Rashmi Kothary


Rashmi Kothary

Office: 613-737-8707
Work E-mail: rkothary@ohri.ca

Rashmi Kothary


Department of Cellular and Molecular Medicine, Faculty of Medicine; Ottawa Hospital Research Institute

Faculty of Medicine

Research Focus

To understand the basis of neurological and muscle diseases by examining how the biochemical structures of cells and their nuclei are related to these diseases. More specifically, this work concentrates on the following distinct issues: the role of a protein that is essential for interactions within cell membranes, the way in which the sheath protecting the body's nerve channels is maintained, and the mechanisms responsible for the loss of neurons caused by spinal muscular atrophy (SMA).

Research Relevance

The treatment of neuromuscular conditions such as spinal muscular atrophy and multiple sclerosis will only be possible with a clear understanding of the molecular events, which initiate and participate in the pathogenesis, that lead to these conditions. This is an important prelude to the development of therapeutic strategies designed to reduce or reverse the resulting damage.

Signals and sheaths: unraveling the mysteries of motor neurons

When the physical architecture of cells begins to break down, the function of cells within the body are compromised and a wide range of problems can arise. For example, signals controlling movements are transmitted along nerve tracts protected by a sheath of myelin, a specialized combination of proteins and lipids. If the cells that make up this sheath are lost, so too is the capability of the underlying nerves, resulting in the severe lack of coordination and muscle control associated with multiple sclerosis.

Rashmi Kothary and his team have been examining the specific molecular processes responsible for creation and maintenance of this myelin sheath. These researchers have been among the first to demonstrate the critical role of integrins, proteins that transmit signals from the extracellular milieu to the interior of cells, in generating and regenerating the myelin sheath. Their discovery has profound implications for the design of potential therapies for multiple sclerosis, which could be based on modulating the integrin signaling pathway to restore lost myelin.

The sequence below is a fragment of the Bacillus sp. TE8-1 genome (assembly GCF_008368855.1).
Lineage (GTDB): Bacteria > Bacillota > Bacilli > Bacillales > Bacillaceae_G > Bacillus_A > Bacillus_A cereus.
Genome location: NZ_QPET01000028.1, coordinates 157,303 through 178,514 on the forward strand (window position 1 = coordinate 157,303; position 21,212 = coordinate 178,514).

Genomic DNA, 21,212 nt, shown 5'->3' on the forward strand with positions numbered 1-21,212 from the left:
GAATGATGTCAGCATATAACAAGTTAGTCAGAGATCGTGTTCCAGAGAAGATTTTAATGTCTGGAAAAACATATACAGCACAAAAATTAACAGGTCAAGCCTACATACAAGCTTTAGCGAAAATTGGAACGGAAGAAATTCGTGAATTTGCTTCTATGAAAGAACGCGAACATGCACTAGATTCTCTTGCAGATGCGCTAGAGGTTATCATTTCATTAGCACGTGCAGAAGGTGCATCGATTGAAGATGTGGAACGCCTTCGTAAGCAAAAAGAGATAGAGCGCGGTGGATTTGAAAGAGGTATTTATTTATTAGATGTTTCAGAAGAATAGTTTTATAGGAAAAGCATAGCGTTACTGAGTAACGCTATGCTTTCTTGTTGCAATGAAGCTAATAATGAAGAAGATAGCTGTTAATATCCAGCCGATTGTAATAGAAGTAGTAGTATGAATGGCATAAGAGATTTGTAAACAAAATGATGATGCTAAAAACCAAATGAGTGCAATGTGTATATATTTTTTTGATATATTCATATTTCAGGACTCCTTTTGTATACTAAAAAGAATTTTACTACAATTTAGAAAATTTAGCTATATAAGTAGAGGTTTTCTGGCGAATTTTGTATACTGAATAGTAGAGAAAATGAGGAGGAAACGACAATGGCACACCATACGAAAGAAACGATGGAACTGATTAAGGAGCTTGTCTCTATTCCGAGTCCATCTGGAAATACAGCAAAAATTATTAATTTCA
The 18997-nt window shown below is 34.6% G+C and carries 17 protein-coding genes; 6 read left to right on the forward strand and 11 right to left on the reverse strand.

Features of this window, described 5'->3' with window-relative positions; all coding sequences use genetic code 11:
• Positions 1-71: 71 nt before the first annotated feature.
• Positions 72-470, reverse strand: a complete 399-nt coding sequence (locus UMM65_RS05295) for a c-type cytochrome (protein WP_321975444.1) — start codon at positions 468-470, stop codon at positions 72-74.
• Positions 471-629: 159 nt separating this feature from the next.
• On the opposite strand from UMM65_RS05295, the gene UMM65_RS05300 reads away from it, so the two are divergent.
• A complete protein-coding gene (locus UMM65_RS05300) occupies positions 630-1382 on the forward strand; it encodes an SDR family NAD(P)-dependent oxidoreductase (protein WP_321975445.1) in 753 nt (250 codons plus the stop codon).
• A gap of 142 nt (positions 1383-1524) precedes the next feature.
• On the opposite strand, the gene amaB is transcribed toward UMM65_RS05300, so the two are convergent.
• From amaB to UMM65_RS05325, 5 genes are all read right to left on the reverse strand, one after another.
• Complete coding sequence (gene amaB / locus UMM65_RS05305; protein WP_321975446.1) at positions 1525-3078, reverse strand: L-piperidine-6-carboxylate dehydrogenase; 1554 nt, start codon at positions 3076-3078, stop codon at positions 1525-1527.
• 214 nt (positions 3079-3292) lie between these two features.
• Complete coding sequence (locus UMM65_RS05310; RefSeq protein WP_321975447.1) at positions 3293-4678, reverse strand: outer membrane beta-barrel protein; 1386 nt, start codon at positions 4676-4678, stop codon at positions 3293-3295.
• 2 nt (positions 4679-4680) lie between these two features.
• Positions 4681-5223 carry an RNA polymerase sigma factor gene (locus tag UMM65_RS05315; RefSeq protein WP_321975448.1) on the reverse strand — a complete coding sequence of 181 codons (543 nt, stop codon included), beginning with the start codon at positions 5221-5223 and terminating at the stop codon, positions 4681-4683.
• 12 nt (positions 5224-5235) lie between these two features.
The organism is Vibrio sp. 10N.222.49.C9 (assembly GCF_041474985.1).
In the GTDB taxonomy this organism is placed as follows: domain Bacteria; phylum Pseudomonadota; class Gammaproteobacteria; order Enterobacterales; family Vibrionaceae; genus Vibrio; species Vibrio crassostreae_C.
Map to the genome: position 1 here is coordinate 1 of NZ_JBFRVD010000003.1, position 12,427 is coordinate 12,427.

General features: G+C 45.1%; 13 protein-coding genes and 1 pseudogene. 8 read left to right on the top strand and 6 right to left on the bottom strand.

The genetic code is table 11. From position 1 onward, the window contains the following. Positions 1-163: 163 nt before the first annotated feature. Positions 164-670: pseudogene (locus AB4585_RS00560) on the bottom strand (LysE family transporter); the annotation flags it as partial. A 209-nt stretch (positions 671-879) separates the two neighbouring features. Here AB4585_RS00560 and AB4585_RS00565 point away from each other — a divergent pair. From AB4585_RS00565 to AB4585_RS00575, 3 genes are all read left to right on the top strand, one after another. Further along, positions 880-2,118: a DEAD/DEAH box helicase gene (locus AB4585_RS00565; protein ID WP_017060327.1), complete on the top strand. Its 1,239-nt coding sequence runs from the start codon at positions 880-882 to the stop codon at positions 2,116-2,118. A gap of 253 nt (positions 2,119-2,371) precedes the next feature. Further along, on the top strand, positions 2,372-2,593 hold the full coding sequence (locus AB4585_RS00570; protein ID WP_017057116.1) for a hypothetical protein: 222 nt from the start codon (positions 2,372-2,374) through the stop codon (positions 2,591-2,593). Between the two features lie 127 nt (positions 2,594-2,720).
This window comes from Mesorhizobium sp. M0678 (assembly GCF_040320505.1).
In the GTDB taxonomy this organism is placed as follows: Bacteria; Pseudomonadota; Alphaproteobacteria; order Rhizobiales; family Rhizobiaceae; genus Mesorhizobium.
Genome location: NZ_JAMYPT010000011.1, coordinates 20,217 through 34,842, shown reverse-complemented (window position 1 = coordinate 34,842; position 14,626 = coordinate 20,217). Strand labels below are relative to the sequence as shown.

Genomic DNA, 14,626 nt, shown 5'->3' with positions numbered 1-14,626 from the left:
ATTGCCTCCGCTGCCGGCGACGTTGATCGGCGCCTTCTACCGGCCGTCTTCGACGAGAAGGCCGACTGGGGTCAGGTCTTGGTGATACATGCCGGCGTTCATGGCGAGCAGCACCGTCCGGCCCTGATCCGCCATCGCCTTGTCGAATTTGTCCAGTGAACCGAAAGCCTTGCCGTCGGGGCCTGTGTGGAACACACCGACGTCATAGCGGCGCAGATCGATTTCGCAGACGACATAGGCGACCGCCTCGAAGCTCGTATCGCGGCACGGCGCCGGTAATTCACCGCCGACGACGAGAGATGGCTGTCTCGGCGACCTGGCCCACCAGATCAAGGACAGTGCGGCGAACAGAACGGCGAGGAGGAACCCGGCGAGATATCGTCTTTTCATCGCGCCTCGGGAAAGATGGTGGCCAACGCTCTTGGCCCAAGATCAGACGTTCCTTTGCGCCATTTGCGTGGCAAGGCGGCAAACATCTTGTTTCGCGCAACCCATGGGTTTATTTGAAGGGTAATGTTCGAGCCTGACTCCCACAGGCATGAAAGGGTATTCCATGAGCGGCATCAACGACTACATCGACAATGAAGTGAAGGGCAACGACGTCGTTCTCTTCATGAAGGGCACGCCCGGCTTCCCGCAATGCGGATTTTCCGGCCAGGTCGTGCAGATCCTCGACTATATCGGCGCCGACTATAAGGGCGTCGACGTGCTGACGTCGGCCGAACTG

This work has built on Kothary's ongoing exploration of dystonia musculorum, a hereditary neurodegenerative disorder characterized by the breakdown of intracellular scaffolds. By cloning the gene responsible for this ailment, he identified the encoded protein as part of a new class of proteins known as plakins, which play a key part in maintaining a cell's structural integrity. More recently, his laboratory has shown that this linker protein has an important role at the nuclear envelope.

Kothary has applied his expertise to another inherited disease, spinal muscular atrophy, which affects motor neurons in young infants and children. He is examining the function of a gene that appears to cause the breakdown in motor neurons that define this crippling condition. The ensuing insights are expected to point the way to promising therapies.

Awards and Accomplishments

  • Medical Research Council of Canada Scholarship
  • FRSQ Senior Researcher Award
  • Dr. J. David Grimes Career Achievement Award 
  • Excellence in Mentoring Award


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